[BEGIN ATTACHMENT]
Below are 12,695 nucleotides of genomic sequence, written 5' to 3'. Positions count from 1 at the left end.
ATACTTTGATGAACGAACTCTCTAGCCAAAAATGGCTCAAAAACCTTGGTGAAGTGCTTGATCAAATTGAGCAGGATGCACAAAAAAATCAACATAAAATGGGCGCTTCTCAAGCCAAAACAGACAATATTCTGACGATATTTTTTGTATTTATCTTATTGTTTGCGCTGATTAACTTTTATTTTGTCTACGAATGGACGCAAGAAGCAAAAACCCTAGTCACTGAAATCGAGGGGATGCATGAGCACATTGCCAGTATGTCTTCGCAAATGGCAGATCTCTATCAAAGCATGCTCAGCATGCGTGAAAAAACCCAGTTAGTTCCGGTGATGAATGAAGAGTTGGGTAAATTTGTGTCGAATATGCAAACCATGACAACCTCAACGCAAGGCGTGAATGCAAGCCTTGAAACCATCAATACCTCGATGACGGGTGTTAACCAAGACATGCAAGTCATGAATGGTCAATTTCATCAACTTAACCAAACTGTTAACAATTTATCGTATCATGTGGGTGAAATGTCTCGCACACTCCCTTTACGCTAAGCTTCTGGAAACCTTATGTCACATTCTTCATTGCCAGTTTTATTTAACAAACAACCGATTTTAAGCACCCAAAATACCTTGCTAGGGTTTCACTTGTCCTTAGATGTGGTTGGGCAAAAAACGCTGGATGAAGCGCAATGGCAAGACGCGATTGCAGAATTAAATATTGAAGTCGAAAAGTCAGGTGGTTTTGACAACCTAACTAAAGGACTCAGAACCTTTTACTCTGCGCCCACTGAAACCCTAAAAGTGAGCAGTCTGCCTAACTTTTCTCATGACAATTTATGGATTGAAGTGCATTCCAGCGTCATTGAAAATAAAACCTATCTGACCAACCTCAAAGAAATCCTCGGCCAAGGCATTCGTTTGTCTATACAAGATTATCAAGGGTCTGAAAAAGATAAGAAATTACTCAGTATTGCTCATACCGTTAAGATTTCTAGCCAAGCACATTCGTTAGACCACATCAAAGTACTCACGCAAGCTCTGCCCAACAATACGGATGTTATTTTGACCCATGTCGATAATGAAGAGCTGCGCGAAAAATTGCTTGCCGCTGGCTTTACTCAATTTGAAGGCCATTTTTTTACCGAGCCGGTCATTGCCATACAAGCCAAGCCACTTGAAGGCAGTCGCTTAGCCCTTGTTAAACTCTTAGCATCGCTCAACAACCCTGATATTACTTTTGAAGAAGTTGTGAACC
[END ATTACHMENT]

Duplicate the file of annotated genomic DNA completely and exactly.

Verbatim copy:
Below are 12,695 nucleotides of genomic sequence, written 5' to 3'. Positions count from 1 at the left end.
ATACTTTGATGAACGAACTCTCTAGCCAAAAATGGCTCAAAAACCTTGGTGAAGTGCTTGATCAAATTGAGCAGGATGCACAAAAAAATCAACATAAAATGGGCGCTTCTCAAGCCAAAACAGACAATATTCTGACGATATTTTTTGTATTTATCTTATTGTTTGCGCTGATTAACTTTTATTTTGTCTACGAATGGACGCAAGAAGCAAAAACCCTAGTCACTGAAATCGAGGGGATGCATGAGCACATTGCCAGTATGTCTTCGCAAATGGCAGATCTCTATCAAAGCATGCTCAGCATGCGTGAAAAAACCCAGTTAGTTCCGGTGATGAATGAAGAGTTGGGTAAATTTGTGTCGAATATGCAAACCATGACAACCTCAACGCAAGGCGTGAATGCAAGCCTTGAAACCATCAATACCTCGATGACGGGTGTTAACCAAGACATGCAAGTCATGAATGGTCAATTTCATCAACTTAACCAAACTGTTAACAATTTATCGTATCATGTGGGTGAAATGTCTCGCACACTCCCTTTACGCTAAGCTTCTGGAAACCTTATGTCACATTCTTCATTGCCAGTTTTATTTAACAAACAACCGATTTTAAGCACCCAAAATACCTTGCTAGGGTTTCACTTGTCCTTAGATGTGGTTGGGCAAAAAACGCTGGATGAAGCGCAATGGCAAGACGCGATTGCAGAATTAAATATTGAAGTCGAAAAGTCAGGTGGTTTTGACAACCTAACTAAAGGACTCAGAACCTTTTACTCTGCGCCCACTGAAACCCTAAAAGTGAGCAGTCTGCCTAACTTTTCTCATGACAATTTATGGATTGAAGTGCATTCCAGCGTCATTGAAAATAAAACCTATCTGACCAACCTCAAAGAAATCCTCGGCCAAGGCATTCGTTTGTCTATACAAGATTATCAAGGGTCTGAAAAAGATAAGAAATTACTCAGTATTGCTCATACCGTTAAGATTTCTAGCCAAGCACATTCGTTAGACCACATCAAAGTACTCACGCAAGCTCTGCCCAACAATACGGATGTTATTTTGACCCATGTCGATAATGAAGAGCTGCGCGAAAAATTGCTTGCCGCTGGCTTTACTCAATTTGAAGGCCATTTTTTTACCGAGCCGGTCATTGCCATACAAGCCAAGCCACTTGAAGGCAGTCGCTTAGCCCTTGTTAAACTCTTAGCATCGCTCAACAACCCTGATATTACTTTTGAAGAAGTTGTGAACC